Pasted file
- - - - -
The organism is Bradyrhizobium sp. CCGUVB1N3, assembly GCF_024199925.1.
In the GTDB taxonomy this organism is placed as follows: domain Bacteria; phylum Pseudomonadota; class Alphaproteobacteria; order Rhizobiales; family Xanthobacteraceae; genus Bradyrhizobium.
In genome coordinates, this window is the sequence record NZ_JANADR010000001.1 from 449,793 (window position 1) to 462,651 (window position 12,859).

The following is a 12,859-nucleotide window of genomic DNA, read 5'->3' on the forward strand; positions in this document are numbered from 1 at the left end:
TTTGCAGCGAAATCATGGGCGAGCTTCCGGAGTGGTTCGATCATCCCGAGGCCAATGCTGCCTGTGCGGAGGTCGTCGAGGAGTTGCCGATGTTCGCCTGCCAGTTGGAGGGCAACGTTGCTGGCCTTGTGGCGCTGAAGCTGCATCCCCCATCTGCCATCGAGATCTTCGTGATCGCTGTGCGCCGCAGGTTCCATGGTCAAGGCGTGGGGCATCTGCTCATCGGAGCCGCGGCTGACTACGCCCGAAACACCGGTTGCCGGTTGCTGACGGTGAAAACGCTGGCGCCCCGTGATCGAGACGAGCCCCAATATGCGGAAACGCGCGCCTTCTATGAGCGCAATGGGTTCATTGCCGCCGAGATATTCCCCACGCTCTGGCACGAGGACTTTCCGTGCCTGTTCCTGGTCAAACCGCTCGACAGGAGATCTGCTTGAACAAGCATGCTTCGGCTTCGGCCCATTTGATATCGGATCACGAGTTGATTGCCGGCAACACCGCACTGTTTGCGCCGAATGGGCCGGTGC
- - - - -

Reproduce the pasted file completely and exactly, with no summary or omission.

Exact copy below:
The organism is Bradyrhizobium sp. CCGUVB1N3, assembly GCF_024199925.1.
In the GTDB taxonomy this organism is placed as follows: domain Bacteria; phylum Pseudomonadota; class Alphaproteobacteria; order Rhizobiales; family Xanthobacteraceae; genus Bradyrhizobium.
In genome coordinates, this window is the sequence record NZ_JANADR010000001.1 from 449,793 (window position 1) to 462,651 (window position 12,859).

The following is a 12,859-nucleotide window of genomic DNA, read 5'->3' on the forward strand; positions in this document are numbered from 1 at the left end:
TTTGCAGCGAAATCATGGGCGAGCTTCCGGAGTGGTTCGATCATCCCGAGGCCAATGCTGCCTGTGCGGAGGTCGTCGAGGAGTTGCCGATGTTCGCCTGCCAGTTGGAGGGCAACGTTGCTGGCCTTGTGGCGCTGAAGCTGCATCCCCCATCTGCCATCGAGATCTTCGTGATCGCTGTGCGCCGCAGGTTCCATGGTCAAGGCGTGGGGCATCTGCTCATCGGAGCCGCGGCTGACTACGCCCGAAACACCGGTTGCCGGTTGCTGACGGTGAAAACGCTGGCGCCCCGTGATCGAGACGAGCCCCAATATGCGGAAACGCGCGCCTTCTATGAGCGCAATGGGTTCATTGCCGCCGAGATATTCCCCACGCTCTGGCACGAGGACTTTCCGTGCCTGTTCCTGGTCAAACCGCTCGACAGGAGATCTGCTTGAACAAGCATGCTTCGGCTTCGGCCCATTTGATATCGGATCACGAGTTGATTGCCGGCAACACCGCACTGTTTGCGCCGAATGGGCCGGTGC